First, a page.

(b) applying the matrix material to the substrate material,
 (c) suspending a pulverulent, inorganic semiconducting material in the inert matrix material until a homogeneous suspension has formed, in which the semiconducting inorganic material is embedded in the matrix material.
 A process of this type is, by way of example, configured in such a way that the inert matrix material used is a thermoplastic, such as polystyrene, polyethylene or polypropylene, which is applied to a substrate material as a melt, for example, and then, in step (c), the suspension is formed by particles of an inorganic semiconductor being rolled into the layer of the matrix material. This process is particularly advantageous in particular with a view to the formation of the boundary layer between the substrate and the semiconducting layer, since it enables the semiconducting particles to be embedded only in the upper region of the semiconducting layer, with the result that the region which directly adjoins the substrate material remains nonconductive.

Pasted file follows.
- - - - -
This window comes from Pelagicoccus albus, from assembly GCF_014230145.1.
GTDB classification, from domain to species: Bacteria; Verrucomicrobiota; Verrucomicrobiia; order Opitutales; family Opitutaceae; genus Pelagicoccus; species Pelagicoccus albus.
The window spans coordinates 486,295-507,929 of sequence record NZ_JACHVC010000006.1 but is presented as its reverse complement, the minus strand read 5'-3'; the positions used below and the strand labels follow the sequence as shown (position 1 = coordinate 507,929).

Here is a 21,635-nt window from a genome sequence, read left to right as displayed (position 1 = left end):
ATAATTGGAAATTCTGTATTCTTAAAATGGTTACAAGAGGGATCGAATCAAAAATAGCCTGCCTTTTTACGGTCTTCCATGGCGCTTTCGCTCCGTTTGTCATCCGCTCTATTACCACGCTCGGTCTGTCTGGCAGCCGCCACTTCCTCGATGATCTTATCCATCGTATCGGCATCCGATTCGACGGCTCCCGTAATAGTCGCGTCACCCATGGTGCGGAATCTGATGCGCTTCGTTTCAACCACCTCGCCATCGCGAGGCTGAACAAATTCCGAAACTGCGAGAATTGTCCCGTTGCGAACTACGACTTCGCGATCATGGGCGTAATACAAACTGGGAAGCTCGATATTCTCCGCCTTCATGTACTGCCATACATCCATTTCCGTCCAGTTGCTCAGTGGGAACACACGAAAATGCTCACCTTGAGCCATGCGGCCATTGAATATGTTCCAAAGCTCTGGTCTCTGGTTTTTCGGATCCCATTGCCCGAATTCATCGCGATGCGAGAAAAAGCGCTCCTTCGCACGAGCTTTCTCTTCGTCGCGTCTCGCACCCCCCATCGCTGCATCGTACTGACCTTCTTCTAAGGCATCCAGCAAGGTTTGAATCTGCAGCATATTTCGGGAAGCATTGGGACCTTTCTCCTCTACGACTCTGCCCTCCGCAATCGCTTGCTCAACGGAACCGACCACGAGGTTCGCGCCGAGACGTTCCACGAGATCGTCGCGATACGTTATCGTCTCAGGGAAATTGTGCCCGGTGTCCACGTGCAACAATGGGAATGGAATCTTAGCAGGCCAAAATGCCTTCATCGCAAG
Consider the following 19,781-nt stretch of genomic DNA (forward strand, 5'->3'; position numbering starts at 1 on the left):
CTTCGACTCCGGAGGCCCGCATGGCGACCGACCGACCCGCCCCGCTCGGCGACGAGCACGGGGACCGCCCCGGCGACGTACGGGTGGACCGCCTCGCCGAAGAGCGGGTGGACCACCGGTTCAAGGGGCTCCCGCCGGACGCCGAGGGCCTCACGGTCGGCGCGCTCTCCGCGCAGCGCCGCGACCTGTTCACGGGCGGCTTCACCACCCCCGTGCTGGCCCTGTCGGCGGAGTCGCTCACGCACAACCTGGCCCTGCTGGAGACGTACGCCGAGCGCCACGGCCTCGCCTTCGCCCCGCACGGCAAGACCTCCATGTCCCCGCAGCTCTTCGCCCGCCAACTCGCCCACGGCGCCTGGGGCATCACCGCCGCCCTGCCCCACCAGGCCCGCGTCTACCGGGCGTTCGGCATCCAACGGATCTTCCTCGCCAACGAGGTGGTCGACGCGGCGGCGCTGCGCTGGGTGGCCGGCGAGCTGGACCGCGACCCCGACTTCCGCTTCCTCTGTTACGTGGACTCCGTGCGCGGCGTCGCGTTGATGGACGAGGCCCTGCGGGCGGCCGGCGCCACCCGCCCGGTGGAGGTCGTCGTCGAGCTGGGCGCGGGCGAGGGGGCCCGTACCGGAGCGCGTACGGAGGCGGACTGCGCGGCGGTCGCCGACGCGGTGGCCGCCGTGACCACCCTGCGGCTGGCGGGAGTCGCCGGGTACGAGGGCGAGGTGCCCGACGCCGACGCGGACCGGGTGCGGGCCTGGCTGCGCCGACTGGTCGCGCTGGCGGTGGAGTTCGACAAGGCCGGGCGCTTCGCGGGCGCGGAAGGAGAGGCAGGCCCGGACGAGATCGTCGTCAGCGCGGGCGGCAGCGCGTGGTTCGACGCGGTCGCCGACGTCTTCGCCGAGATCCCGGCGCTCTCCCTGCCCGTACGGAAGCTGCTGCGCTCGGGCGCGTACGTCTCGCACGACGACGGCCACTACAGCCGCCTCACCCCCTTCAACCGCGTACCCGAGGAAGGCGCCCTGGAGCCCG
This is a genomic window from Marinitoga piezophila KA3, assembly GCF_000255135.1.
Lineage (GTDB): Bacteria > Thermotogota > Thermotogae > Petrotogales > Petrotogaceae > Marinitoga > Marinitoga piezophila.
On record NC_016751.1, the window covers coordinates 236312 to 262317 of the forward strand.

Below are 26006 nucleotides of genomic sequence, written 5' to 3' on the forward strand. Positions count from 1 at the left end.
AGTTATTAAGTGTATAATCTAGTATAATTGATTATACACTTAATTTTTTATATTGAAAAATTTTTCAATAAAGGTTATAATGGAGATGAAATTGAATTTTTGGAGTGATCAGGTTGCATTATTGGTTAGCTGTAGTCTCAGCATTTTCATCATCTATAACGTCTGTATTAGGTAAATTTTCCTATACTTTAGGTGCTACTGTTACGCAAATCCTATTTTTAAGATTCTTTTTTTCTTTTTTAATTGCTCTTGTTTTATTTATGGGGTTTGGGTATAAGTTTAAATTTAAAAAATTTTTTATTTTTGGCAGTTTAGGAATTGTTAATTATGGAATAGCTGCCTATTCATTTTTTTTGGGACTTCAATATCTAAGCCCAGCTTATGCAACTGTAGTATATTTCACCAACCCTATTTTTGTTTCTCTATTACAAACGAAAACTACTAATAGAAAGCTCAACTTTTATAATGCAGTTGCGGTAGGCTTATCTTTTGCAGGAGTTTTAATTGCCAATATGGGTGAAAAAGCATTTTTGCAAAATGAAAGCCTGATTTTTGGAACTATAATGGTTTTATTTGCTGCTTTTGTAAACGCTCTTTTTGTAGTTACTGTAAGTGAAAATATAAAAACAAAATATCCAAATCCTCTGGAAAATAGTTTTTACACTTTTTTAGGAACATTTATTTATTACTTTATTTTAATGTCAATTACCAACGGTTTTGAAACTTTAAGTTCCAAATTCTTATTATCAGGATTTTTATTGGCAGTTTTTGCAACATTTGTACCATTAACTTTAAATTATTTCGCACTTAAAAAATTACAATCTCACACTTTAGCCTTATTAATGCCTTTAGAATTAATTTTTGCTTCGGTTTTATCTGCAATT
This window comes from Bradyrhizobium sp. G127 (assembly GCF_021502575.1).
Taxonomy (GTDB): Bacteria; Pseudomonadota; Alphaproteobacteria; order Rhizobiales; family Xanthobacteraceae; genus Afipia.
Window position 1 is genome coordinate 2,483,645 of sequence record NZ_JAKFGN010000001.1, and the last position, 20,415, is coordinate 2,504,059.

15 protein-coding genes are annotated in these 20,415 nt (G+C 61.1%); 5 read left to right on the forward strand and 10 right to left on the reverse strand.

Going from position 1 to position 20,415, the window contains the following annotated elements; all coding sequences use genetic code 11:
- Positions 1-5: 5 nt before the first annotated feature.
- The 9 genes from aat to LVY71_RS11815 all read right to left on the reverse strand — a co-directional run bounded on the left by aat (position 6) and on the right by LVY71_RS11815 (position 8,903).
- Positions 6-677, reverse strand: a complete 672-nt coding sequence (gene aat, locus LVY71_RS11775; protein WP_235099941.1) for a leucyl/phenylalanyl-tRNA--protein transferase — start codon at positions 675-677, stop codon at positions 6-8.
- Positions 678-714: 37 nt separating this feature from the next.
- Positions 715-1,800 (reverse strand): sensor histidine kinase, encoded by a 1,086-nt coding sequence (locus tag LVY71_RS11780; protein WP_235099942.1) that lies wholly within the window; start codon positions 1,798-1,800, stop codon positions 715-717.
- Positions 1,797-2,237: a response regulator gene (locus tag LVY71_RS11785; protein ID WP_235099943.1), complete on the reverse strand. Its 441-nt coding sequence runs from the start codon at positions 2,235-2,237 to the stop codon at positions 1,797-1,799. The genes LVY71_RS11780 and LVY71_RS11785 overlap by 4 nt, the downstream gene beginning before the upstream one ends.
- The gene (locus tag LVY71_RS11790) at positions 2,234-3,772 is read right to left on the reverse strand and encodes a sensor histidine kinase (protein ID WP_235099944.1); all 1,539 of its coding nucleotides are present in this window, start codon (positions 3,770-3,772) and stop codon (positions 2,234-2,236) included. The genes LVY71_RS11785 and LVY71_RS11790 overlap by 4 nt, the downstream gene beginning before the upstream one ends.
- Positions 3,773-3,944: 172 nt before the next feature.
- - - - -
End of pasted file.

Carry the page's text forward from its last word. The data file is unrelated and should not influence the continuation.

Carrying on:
Furthermore, this process may, as step (d), include the solidification of the matrix material on the substrate material.
 The process described here can be used to provide a semiconducting substrate with any desired pattern by semiconducting layers being applied to the desired substrate material in any desired (geometric) arrangement. For example, substrates having a plurality of semiconducting layers on top of one another, i.e. multilayer substrates, or layers arranged in a grid/lattice can be produced without problems. With the process described above, the “printing layout” for patterning can easily be changed.
 This example shows a substrate as presented in FIG. 1. FIGS. 1A and 1B show a sectional view through the substrate 10, in which one or two semiconducting layers 12, 13 have been applied to the carrier material 11. FIG. 1C diagrammatically depicts the semiconducting layer 12 made from inert matrix material with inorganic semiconductor material dispersed therein.
 This example shows a diode 20 which has been produced in accordance with Fabrication Example 1 and is represented in FIG. 2. It includes a first semiconducting layer 21, in which p-conducting particulate silicon is embedded in a polystyrene matrix, and a second semiconducting layer 22, in which n-conducting particulate silicon is embedded in a polyacrylic acid matrix, the layer 22 being arranged on the one hand perpendicular to the first layer 21 and on the other hand (in order to increase the contact surface area) on the first layer 21. Furthermore, in the diode 20, contact is made with the layers 21 and 22 by means of a commercially available Cu/Ag ink 23.